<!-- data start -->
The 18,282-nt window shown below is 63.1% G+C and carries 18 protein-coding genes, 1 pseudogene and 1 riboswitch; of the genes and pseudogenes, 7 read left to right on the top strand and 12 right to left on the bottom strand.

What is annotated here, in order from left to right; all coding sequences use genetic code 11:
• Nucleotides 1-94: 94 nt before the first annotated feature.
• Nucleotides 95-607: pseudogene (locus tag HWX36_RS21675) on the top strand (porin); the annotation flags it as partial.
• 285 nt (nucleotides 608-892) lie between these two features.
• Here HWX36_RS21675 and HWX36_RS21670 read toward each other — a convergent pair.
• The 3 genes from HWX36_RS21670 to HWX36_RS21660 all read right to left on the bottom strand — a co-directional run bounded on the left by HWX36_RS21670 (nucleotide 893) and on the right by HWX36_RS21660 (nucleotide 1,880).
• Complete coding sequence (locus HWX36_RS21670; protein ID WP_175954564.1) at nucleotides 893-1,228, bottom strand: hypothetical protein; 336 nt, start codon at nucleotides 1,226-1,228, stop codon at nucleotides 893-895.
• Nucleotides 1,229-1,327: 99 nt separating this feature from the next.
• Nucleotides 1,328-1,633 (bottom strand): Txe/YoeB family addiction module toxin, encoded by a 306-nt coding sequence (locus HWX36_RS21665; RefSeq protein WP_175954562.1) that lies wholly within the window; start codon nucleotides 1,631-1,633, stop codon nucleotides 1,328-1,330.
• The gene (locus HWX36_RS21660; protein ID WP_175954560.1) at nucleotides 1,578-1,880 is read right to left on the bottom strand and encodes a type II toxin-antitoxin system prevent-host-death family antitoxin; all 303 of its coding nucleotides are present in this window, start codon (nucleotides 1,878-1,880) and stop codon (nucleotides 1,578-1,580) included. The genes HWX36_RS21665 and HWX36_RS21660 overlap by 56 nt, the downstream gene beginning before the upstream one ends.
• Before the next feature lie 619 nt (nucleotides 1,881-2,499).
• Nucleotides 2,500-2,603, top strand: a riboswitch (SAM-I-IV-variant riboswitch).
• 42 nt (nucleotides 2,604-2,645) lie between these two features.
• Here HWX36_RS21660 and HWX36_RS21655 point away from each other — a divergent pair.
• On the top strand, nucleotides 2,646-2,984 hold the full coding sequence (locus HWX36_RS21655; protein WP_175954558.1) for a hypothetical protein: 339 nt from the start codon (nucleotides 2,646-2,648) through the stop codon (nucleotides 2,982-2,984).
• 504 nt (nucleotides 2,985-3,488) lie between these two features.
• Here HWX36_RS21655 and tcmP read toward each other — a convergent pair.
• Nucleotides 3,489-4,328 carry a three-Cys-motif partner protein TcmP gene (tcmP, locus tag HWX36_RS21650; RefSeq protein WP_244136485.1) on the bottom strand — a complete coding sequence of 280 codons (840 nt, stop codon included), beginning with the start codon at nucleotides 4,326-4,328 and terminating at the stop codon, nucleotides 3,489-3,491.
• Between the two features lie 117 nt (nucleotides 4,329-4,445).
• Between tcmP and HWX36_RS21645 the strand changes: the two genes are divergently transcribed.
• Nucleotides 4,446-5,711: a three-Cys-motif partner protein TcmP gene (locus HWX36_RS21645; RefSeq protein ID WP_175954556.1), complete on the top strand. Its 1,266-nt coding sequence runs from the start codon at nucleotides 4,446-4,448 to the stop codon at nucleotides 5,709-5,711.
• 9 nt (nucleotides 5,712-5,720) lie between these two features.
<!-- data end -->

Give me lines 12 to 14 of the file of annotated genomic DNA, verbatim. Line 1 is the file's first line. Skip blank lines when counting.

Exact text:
• Before the next feature lie 619 nt (nucleotides 1,881-2,499).
• Nucleotides 2,500-2,603, top strand: a riboswitch (SAM-I-IV-variant riboswitch).
• 42 nt (nucleotides 2,604-2,645) lie between these two features.